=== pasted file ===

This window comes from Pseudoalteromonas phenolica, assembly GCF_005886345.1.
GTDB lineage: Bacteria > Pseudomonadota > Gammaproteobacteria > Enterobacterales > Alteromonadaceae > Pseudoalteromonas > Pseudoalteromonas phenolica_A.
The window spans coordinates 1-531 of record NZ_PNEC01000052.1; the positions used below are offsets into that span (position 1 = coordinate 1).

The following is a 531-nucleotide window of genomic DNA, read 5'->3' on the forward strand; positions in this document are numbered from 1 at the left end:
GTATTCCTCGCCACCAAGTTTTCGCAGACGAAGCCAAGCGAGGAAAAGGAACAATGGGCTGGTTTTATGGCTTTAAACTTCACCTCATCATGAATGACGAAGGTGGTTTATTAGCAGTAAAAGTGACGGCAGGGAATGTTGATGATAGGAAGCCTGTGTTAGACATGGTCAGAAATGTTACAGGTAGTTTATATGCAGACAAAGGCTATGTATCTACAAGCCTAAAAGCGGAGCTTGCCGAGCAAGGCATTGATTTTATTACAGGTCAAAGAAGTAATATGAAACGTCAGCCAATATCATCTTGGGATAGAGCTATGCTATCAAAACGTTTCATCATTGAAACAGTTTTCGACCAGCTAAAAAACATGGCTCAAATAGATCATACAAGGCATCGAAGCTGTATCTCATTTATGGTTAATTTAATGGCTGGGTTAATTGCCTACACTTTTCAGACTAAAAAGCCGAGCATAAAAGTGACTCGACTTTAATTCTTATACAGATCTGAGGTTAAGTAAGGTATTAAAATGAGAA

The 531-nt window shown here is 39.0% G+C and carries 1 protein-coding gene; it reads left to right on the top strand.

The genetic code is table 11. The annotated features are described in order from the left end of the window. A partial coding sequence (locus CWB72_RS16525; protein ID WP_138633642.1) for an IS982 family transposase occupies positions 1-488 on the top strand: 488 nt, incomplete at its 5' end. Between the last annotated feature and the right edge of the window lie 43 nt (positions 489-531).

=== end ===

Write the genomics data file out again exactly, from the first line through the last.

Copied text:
This window comes from Pseudoalteromonas phenolica, assembly GCF_005886345.1.
GTDB lineage: Bacteria > Pseudomonadota > Gammaproteobacteria > Enterobacterales > Alteromonadaceae > Pseudoalteromonas > Pseudoalteromonas phenolica_A.
The window spans coordinates 1-531 of record NZ_PNEC01000052.1; the positions used below are offsets into that span (position 1 = coordinate 1).

The following is a 531-nucleotide window of genomic DNA, read 5'->3' on the forward strand; positions in this document are numbered from 1 at the left end:
GTATTCCTCGCCACCAAGTTTTCGCAGACGAAGCCAAGCGAGGAAAAGGAACAATGGGCTGGTTTTATGGCTTTAAACTTCACCTCATCATGAATGACGAAGGTGGTTTATTAGCAGTAAAAGTGACGGCAGGGAATGTTGATGATAGGAAGCCTGTGTTAGACATGGTCAGAAATGTTACAGGTAGTTTATATGCAGACAAAGGCTATGTATCTACAAGCCTAAAAGCGGAGCTTGCCGAGCAAGGCATTGATTTTATTACAGGTCAAAGAAGTAATATGAAACGTCAGCCAATATCATCTTGGGATAGAGCTATGCTATCAAAACGTTTCATCATTGAAACAGTTTTCGACCAGCTAAAAAACATGGCTCAAATAGATCATACAAGGCATCGAAGCTGTATCTCATTTATGGTTAATTTAATGGCTGGGTTAATTGCCTACACTTTTCAGACTAAAAAGCCGAGCATAAAAGTGACTCGACTTTAATTCTTATACAGATCTGAGGTTAAGTAAGGTATTAAAATGAGAA

The 531-nt window shown here is 39.0% G+C and carries 1 protein-coding gene; it reads left to right on the top strand.

The genetic code is table 11. The annotated features are described in order from the left end of the window. A partial coding sequence (locus CWB72_RS16525; protein ID WP_138633642.1) for an IS982 family transposase occupies positions 1-488 on the top strand: 488 nt, incomplete at its 5' end. Between the last annotated feature and the right edge of the window lie 43 nt (positions 489-531).